Of course this article is about the newly opened Yuxi-Mengzi line, but I just wanted to point out that in the absence of any definitive news on the Kunming-Laos line, I wouldn't jump to conclusions about anything happening on that line so far. Even the Vientiane Times, which has talked about progress on this project in the past has had very little to say since last October, when it claimed a new agreement on this line was reached with China.

@bluppfisk, as clearly indicated in the article and the replies, you must be in transit to a third country not on a simple return ticket. For example, Hong Kong via Kunming to Kathmandu, Seoul via Kunming to Kolkata or Bangkok via Kunming to Mandalay. In the latter case, a stopover in Kunming would only make sense if you really had business to do in Kunming, but this new visa-free transit stay will allow you to enter China via Kunming for a short period without needing to apply for a visa. As more destinations are added to Kunming's airport, it will become more attractive as a stopover destination. Rumours suggest that next year, Sydney will be served by a direct flight from Kunming, which would mark the first non-stop, direct flight from Kunming to an intercontinental destination. If this happens, then flying via Kunming to say, Kolkata, Mandalay, Yangon or Kathmandu, all destinations not served from Australia and generally few other non-regional cities will open up another option to stopover in Kunming for some travellers.

The problem with this policy is it is too limited. China is trying to woo international travelers to it's shores this way by promoting a 3-day stopover, but the problem is that compared to Thailand, Malaysia, Singapore and even Hong Kong SAR, all of which offer lengthy visa-free stays of at least 30 days and up to 90 days for some nationalities, China's policy is so limited in scope and the requirements are so specific that many would be travelers under this policy are likely to give China a miss. Indeed for any trip from Australia to Europe for example, I would always fly either via Thailand or Singapore and would never consider China as a stopover, even with attractive airfares.

While Beijing, Shanghai and Guangzhou can get some traffic under these rules since they are hubs for airlines such as Air China, China Eastern and China Southern, respectively, with the exception of Hainan Airlines which also has a second hub in Beijing, very few other airlines and no foreign airlines use any mainland Chinese cities as transit hubs for their flights from say, Australia or SE Asia to Europe - indeed, there is no need and previous stringent visa requirements made such plans unlikely to ever be implemented. Even under the current terms, Virgin Atlantic is much better off using Hong Kong as a transit stop on it's Sydney to London flight, for example. This is in addition to Cathay Pacific and previously Qantas, which now uses Dubai as it's transit hub.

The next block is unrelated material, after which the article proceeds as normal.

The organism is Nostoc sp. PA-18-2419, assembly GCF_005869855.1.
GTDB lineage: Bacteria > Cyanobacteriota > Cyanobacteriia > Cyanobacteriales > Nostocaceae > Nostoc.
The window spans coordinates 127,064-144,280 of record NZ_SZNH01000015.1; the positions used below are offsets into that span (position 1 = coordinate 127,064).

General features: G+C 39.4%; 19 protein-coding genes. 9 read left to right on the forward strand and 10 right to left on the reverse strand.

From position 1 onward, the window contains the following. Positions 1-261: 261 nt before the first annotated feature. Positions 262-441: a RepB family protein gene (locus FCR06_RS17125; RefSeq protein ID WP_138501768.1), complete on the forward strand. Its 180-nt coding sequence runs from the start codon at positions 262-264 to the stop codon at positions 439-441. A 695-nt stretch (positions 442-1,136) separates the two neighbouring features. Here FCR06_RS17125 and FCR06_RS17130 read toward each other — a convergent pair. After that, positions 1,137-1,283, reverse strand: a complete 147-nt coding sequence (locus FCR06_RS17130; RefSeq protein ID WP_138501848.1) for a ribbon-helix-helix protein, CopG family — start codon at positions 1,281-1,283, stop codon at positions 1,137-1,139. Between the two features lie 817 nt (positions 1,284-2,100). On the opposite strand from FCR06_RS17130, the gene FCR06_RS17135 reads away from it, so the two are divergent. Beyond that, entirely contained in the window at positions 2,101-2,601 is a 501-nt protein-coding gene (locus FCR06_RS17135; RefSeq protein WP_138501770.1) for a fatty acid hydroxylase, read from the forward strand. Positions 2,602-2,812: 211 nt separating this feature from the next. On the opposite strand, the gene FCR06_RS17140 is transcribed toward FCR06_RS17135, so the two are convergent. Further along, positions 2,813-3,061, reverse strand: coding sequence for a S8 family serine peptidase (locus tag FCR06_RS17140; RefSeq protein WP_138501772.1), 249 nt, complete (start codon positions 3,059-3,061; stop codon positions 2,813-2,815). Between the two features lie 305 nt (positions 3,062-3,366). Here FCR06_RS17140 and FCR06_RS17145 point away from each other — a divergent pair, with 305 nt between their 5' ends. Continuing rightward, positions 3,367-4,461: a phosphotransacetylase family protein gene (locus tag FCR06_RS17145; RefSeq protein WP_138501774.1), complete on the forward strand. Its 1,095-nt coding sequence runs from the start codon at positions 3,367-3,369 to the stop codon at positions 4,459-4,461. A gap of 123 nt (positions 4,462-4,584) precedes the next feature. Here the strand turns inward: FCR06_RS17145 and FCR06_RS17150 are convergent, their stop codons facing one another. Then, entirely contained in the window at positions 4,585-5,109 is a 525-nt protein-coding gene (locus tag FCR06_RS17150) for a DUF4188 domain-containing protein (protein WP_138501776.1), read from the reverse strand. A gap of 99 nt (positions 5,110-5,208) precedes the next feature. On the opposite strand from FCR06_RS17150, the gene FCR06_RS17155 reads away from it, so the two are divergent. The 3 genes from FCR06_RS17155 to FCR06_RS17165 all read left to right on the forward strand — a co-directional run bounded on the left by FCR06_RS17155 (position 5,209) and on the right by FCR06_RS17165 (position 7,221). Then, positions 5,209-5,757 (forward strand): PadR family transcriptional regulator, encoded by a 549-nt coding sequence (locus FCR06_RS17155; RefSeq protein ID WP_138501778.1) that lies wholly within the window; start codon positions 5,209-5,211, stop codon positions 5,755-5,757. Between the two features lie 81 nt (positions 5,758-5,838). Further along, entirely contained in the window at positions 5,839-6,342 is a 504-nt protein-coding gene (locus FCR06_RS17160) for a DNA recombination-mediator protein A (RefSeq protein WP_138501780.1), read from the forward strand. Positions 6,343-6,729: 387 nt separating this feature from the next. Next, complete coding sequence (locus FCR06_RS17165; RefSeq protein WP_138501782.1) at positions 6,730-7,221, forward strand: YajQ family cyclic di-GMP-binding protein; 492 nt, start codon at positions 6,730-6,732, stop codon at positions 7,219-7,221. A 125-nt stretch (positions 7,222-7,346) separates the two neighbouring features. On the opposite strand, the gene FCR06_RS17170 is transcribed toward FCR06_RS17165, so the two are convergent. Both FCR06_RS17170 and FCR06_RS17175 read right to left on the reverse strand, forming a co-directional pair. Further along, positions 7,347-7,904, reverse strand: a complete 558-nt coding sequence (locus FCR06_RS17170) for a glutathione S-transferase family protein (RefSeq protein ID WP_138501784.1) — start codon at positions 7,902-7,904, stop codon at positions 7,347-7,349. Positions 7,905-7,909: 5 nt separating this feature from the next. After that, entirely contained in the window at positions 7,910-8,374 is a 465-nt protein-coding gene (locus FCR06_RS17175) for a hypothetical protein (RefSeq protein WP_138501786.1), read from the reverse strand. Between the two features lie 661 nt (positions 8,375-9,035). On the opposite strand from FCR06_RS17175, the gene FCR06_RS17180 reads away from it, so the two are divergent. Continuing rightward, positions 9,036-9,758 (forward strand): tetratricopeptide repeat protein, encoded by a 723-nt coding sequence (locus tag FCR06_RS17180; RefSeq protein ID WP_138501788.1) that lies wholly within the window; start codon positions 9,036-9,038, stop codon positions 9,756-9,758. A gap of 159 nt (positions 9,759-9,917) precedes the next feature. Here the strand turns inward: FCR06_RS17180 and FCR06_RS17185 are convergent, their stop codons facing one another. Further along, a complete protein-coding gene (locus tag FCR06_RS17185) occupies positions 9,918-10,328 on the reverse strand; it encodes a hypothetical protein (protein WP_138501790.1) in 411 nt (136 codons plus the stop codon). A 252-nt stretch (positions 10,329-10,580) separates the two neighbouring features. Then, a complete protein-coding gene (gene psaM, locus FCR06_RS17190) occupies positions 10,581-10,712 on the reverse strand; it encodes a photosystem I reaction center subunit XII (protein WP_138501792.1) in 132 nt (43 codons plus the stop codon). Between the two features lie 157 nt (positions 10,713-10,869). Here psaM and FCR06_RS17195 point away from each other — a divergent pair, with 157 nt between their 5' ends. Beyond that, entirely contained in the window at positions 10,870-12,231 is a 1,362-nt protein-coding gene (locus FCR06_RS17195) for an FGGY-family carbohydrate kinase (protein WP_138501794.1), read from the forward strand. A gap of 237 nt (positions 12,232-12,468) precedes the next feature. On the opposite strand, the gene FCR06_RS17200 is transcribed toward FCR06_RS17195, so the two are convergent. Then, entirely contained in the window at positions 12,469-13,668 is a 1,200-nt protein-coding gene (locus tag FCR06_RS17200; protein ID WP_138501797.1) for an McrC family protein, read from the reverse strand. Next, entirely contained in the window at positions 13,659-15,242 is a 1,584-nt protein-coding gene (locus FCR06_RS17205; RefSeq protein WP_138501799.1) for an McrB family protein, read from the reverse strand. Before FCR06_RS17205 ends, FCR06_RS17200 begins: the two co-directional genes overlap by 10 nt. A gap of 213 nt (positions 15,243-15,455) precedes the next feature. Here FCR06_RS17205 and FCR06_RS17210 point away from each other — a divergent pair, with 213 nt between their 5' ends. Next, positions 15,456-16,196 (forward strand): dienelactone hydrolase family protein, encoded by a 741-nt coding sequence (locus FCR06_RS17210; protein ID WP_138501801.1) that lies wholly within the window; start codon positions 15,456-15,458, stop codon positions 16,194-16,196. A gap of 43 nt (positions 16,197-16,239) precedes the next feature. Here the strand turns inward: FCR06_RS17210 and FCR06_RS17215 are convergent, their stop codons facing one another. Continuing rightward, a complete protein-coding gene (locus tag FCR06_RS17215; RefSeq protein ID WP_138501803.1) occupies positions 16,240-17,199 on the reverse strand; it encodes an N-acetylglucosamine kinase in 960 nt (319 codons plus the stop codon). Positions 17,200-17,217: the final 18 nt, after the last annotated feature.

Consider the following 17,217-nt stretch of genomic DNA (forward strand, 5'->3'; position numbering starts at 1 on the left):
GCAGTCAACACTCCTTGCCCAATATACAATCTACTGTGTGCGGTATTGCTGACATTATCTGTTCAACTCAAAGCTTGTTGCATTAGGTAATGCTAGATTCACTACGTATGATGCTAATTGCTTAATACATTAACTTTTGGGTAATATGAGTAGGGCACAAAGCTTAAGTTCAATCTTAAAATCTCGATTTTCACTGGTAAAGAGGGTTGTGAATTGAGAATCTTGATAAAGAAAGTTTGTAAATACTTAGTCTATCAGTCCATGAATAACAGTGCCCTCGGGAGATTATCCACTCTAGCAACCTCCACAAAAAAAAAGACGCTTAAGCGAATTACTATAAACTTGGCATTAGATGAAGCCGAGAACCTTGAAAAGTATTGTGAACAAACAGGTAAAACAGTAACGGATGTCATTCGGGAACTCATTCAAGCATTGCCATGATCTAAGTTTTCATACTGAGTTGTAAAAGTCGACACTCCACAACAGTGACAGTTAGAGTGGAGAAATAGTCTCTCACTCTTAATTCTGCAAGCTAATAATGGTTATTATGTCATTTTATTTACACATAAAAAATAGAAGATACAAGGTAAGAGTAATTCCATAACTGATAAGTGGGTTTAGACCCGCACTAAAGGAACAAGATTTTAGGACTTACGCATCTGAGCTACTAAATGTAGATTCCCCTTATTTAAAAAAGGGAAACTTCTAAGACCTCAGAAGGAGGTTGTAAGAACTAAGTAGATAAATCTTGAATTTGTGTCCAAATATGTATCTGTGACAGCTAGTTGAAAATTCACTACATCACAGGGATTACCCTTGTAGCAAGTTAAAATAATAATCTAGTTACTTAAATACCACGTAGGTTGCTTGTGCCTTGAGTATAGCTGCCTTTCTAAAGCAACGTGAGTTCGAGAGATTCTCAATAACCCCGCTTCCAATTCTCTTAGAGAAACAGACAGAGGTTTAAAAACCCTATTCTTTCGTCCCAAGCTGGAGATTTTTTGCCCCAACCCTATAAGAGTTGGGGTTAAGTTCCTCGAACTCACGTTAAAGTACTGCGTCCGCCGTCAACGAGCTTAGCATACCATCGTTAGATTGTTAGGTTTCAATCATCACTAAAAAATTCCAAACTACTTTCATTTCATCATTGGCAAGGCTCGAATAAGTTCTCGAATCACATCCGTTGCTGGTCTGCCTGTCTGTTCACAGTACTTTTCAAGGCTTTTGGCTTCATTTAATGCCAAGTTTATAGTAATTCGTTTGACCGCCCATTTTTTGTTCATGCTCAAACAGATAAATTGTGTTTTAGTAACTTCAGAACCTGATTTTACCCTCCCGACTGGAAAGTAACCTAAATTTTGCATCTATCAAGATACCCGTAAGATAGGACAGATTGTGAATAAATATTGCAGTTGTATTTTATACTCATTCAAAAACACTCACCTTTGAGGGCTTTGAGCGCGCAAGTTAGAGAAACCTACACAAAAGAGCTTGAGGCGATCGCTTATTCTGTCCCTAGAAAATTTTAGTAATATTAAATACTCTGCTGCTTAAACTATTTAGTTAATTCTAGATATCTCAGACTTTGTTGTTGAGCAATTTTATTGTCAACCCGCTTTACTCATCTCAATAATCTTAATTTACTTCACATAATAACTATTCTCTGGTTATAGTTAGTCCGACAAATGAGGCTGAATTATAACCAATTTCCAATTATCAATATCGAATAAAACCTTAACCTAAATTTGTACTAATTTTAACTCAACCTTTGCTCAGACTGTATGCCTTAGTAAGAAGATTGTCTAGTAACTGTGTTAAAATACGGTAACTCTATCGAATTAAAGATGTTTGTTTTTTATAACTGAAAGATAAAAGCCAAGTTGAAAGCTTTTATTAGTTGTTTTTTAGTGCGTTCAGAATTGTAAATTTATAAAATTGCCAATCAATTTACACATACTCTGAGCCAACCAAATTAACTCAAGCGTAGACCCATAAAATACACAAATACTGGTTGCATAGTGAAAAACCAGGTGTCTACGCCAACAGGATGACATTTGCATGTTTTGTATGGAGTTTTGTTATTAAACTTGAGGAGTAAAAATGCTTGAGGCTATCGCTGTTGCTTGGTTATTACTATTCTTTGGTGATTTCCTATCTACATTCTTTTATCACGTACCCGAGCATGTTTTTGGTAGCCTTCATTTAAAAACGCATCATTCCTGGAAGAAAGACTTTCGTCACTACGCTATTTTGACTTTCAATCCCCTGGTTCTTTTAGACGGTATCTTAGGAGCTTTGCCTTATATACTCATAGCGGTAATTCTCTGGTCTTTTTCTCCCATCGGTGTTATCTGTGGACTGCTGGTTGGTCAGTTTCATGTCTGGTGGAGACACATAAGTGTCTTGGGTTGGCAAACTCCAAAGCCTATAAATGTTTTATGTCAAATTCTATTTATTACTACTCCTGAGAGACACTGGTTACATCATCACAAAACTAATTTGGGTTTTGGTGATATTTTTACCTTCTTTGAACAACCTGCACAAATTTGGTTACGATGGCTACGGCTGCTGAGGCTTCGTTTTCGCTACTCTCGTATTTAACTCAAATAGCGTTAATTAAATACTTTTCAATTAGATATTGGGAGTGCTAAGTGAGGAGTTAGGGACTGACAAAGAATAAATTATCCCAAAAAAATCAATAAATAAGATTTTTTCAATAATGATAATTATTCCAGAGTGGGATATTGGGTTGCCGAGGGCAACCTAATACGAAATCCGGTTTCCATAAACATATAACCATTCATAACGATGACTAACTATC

The policy would be much better implemented if the requirements were: must only be in possession of a round-trip ticket say Kuala Lumpur-Guangzhou-Kuala Lumpur, Sydney-Shanghai-Sydney or Los Angeles-Beijing-Los Angeles or even Sydney-Shanghai-Melbourne, rather than an onward ticket to another destination and a 1 or 2 week visa free period were implemented instead, even if it only allows limited travel in the same province or 1-2 adjacent provinces.

In the case of Kunming, it is highly unlikely that there would be a reasonable number of travelers using the policy for onward travel, since few airlines use Kunming as a hub - a traveler flying from say Bangkok to Seoul could use Kunming as a transit stop under this policy flying China Eastern but this would be rather inconvenient as direct, non-stop flights would be far cheaper (besides, there are like half a dozen operators flying the route anyway) - I don't think there would be any good deals available for flying via Kunming either, maybe via Shanghai but definitely not Kunming, which would likely require the purchase of 2 separate tickets. For all other possible combinations, separate tickets would need to be purchased thus driving up ticket costs and making Kunming an unattractive hub, unless the government and airlines can work together to implement a more attractive policy.

Still, I think if the implementation of this policy is a step towards some kind of future visa-free travel policy for foreign travelers, then bring it on. However, China would be wise to learn from the examples of the SE Asian countries (including Hong Kong SAR) I have mentioned, as they have earned billions of dollars in valuable foreign exchange from their open visa policies.